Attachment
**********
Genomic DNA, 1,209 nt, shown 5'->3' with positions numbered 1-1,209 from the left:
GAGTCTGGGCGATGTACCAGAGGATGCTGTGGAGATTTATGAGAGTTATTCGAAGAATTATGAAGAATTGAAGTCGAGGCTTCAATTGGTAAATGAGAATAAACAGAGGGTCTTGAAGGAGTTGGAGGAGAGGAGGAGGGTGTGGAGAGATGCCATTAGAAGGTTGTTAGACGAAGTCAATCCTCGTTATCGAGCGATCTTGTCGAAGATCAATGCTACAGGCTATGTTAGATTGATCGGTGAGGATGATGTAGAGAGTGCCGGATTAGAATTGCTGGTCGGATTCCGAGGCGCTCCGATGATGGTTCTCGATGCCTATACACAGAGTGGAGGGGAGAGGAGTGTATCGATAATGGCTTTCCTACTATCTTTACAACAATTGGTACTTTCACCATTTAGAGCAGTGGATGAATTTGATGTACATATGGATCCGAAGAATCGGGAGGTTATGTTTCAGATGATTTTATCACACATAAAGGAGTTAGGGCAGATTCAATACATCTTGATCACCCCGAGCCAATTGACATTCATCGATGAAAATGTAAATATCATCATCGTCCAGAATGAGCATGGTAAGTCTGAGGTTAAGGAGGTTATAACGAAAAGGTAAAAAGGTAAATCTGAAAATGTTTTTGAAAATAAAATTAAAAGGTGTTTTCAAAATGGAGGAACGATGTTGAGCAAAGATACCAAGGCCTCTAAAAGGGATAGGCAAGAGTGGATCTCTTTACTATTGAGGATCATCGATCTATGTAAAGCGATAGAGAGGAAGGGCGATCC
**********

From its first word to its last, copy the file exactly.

Genomic DNA, 1,209 nt, shown 5'->3' with positions numbered 1-1,209 from the left:
GAGTCTGGGCGATGTACCAGAGGATGCTGTGGAGATTTATGAGAGTTATTCGAAGAATTATGAAGAATTGAAGTCGAGGCTTCAATTGGTAAATGAGAATAAACAGAGGGTCTTGAAGGAGTTGGAGGAGAGGAGGAGGGTGTGGAGAGATGCCATTAGAAGGTTGTTAGACGAAGTCAATCCTCGTTATCGAGCGATCTTGTCGAAGATCAATGCTACAGGCTATGTTAGATTGATCGGTGAGGATGATGTAGAGAGTGCCGGATTAGAATTGCTGGTCGGATTCCGAGGCGCTCCGATGATGGTTCTCGATGCCTATACACAGAGTGGAGGGGAGAGGAGTGTATCGATAATGGCTTTCCTACTATCTTTACAACAATTGGTACTTTCACCATTTAGAGCAGTGGATGAATTTGATGTACATATGGATCCGAAGAATCGGGAGGTTATGTTTCAGATGATTTTATCACACATAAAGGAGTTAGGGCAGATTCAATACATCTTGATCACCCCGAGCCAATTGACATTCATCGATGAAAATGTAAATATCATCATCGTCCAGAATGAGCATGGTAAGTCTGAGGTTAAGGAGGTTATAACGAAAAGGTAAAAAGGTAAATCTGAAAATGTTTTTGAAAATAAAATTAAAAGGTGTTTTCAAAATGGAGGAACGATGTTGAGCAAAGATACCAAGGCCTCTAAAAGGGATAGGCAAGAGTGGATCTCTTTACTATTGAGGATCATCGATCTATGTAAAGCGATAGAGAGGAAGGGCGATCC